Is this comment stream for women only because that's all I see with Krystal patting everyone on the back. So here's the other side's opinion. The show is over-the-top in its crusade for women in power and that men in power are apparently the worst.Then there's the plausibility problem. Some shows pay respect to plausibility others don't and unfortunately this one doesn't, at all. There were many but the most glaring and objectionable was depicting her suspension. That she was able to slip the approaches of multiple officers - in skirt and heels no less - and coordinate the handoff of a Top Secret document, then got into the White House - which has multiple checkpoints that would snare suspended CIA officers (or should!) - and into the Oval Office was just unforgivable. If you're going to let your star character do that then it's apparent you're going to let her do anything and everything she wants without consequence and that makes this show no better than an animated series on the Cartoon Network. One and done pour moi, sorry gals.
His Fet character is pretty similar to his dark, mysterious Martin Keamy character on "LOST". Kind of surprised they didn't mention his prior series role on "LOST" at all. I guess none of that series' actors are playing that as a strength.
Like Allison, I see too many elements cobbled together from other shows. That's not bad in itself but it just seems to be pandering to so many demographics: there's the counter-estab-nerd, the autistic kid, the cute/vulnerable waitress, the very serious fed, the smart asian girl, the fat comic-relief guy, and the hipster with the hoody and pork pie hat - just like "Heroes" except with super smarts instead of super powers. And because we haven't all screamed loud enough, the computer hacker gets into any system as easy as if it were his own to begin with. If you're going to permit that lax of a plot mechanism then what's the point in watching because you've just signaled that Deus Ex Machina is the ace up your sleeve which is what that ridiculous plane-cable-car scene was. My prediction: early cancellation.
I like the premise of the show but they're just horrible at execution. The only way I can watch this show is leaning on the FF button. There's typically only two places in each episode I need to play at normal speed. So the net of this is for each week there's only about 5 minutes of this 1 hr show worth paying attention to, wouldn't count on its renewal.
Worst "Stars" cast yet, the producers had to resort to tier-3 actors, some of whom are still trying to make bank on their minor character from the 90s. There just had to be many discussions that started with "I swear if we don't get so-and-so then we are doing another season." Unfortunately, that person never prevailed and we have this pathetic set of "stars" we have to endure because your wives, like mine, make you watch it for the dancing, ugh.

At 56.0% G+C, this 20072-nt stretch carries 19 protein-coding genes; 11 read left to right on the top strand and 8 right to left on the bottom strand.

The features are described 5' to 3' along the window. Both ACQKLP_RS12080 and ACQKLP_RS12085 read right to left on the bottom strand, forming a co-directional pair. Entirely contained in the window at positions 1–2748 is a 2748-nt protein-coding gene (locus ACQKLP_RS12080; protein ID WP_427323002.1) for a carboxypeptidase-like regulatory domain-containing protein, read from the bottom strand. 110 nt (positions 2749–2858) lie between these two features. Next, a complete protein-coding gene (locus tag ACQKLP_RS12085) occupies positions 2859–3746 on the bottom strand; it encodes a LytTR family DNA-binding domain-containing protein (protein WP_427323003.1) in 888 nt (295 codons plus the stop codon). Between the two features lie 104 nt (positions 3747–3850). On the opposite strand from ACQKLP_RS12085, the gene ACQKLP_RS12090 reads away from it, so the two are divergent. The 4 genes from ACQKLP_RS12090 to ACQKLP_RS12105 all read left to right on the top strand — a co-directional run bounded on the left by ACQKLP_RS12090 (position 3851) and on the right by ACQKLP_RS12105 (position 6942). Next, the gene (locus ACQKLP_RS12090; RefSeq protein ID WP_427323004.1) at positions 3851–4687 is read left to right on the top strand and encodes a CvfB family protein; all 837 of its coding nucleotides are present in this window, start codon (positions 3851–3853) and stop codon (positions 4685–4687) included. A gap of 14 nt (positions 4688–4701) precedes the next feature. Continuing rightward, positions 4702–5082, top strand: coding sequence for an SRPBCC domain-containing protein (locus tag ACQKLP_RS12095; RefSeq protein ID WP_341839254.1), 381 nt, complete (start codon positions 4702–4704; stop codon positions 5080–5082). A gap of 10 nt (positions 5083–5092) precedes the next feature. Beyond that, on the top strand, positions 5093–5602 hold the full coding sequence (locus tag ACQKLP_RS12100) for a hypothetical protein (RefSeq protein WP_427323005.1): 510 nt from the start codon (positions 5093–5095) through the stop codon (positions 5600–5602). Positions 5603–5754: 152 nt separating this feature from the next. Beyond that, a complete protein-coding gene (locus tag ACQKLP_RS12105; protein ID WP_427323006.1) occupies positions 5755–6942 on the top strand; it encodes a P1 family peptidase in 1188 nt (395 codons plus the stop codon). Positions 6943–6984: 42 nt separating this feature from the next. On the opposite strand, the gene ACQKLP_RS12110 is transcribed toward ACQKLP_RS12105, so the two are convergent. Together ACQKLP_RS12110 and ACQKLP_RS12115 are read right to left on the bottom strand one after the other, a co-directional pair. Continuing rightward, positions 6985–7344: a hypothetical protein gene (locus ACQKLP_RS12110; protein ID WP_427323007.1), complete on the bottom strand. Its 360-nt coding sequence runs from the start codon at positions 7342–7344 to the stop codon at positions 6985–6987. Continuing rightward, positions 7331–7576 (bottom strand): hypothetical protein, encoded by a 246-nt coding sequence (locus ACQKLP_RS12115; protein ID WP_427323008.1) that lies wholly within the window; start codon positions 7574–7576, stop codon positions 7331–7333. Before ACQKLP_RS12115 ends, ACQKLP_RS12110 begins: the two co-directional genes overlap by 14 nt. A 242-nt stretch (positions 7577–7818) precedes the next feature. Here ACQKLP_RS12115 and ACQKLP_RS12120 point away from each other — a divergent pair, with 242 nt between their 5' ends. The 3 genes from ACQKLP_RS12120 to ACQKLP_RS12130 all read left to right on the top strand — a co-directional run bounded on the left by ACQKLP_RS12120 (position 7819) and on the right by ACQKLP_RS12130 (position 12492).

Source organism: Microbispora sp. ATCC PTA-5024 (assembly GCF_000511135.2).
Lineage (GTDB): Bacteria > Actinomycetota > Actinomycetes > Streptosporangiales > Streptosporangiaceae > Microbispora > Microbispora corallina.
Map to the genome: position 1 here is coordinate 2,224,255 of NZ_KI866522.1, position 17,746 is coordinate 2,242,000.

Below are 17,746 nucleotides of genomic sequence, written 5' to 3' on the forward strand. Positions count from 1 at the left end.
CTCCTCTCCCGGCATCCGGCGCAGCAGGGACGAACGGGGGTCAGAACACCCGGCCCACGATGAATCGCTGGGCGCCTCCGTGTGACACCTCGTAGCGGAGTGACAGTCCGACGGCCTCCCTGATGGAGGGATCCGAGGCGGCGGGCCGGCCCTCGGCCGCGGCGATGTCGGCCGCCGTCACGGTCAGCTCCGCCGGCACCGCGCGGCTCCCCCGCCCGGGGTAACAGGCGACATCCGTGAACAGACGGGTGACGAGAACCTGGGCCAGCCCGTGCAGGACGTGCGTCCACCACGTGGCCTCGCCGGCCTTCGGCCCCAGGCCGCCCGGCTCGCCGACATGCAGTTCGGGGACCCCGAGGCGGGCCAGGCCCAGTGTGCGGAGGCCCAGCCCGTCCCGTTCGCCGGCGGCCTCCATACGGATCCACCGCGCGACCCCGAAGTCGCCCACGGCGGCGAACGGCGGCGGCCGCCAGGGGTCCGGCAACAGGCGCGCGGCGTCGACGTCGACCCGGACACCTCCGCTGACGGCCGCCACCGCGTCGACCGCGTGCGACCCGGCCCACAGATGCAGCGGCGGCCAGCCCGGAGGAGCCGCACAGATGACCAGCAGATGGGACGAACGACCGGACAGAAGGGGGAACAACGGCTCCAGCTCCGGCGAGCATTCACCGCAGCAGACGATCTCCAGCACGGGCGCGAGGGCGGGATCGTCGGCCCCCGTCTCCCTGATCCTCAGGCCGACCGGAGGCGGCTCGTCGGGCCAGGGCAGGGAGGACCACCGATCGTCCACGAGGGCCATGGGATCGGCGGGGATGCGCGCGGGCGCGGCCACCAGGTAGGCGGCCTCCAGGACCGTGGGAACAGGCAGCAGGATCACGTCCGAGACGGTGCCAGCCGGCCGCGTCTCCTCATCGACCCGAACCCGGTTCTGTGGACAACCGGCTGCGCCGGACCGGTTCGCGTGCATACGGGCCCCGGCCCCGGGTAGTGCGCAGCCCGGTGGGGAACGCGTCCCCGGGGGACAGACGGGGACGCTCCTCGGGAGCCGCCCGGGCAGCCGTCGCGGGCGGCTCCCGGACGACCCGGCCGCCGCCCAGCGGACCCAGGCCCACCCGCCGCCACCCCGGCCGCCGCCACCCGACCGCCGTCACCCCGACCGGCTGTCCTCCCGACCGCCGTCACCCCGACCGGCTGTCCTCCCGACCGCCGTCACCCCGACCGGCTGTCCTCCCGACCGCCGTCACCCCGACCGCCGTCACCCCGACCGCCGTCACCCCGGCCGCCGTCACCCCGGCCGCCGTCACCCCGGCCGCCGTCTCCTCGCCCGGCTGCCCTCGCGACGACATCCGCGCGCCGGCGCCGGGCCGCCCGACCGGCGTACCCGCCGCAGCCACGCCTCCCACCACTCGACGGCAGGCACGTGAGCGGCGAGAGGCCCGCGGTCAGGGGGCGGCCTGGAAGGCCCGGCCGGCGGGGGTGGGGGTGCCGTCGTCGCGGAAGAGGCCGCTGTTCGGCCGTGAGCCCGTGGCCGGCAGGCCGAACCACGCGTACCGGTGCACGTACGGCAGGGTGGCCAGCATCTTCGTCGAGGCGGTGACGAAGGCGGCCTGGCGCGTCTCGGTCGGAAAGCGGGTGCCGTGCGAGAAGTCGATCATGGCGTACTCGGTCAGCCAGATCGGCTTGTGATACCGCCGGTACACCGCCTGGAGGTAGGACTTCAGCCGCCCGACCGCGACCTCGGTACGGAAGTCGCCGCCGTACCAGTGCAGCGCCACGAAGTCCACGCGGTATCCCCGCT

Show's creator was interviewed and noted it's an actually award at Harvard.
Clearly, this and the prior episodes were leading to Louis' suicide but the writers feinted that and gave us Louis the Machiavellian. Also, given his medical history, the stress of those final moments could drop him down; otherwise, next season starts off with Jessica responding "Oh hell no!" In any case, please, please more legal drama and less Mike-and-Rachel playing house.
Sorry, I can't recommend this show except to women (notice the TVFanatic reviewer of this episode) because it has much more in common with a show like "Army Wives". There are so many problems with this show, the latter being just one: it starts in 1943 so the setting is one in which your father or grandfather grew up, and it's not at all colorful; in fact, they might as well filmed this in black-and-white because the muted grays and browns are just as bad. Next, the story starts after the project has begun, so there's no exposition of the Manhattan Project at all; in fact, the characters aren't even really named. That means this show is going to lean heavily on flashbacks which just adds to confusion, especially at the outset. It's also leaning heavily on family relationships (women love this) which is more distracting and FF bait. I was hoping the show would focus more on the science, the policy and ethical debates but instead we're getting splashes of Army Wives and Mad Men's misogyny. This is not a show designed for the mainstream; its target demographic seems to be men over 65 ("Baby Boomers") and women over 40. Deleted and removed from DVR's timer.
The premiere has a nice sheen of tech gloss on it, but I've got real plausibility problems with what they're doing. First, she's a highly regarded, trained astronaut and yet she lets an obvious alien form, stereotypically viewable as a former lover, approach and touch her. Second, everyone with any tech chops knows that either (a) she would not even have the option to delete camera footage, or (b) that such a deletion was logged as an intentional act; for heaven's sake, the delete command asked for confirmation! So this is just sloppy screenwriting and cannot be forgiven because it poisons anything that derives from it. Third, Harmon comes back from the dead(?!) and cryptically warns her not to trust anyone. Jeez, is this script straight from The X-Files or what?! I wanted to like this series, I really did, but these plot gaffes betray its former potential since they're not taking the critical element of plausibility seriously.
Comment modified at July 29, 2014 09:00
I really like how they've put together this run of "24". Plausibility hasn't jumped the shark, and each episode is fascinating, there's no filler eps at all. I wish all series followed such a formula. I also like how this run didn't end with the device's recovery but pushed forward with further treachery. Like, like, like.
Comment modified at July 28, 2014 20:18
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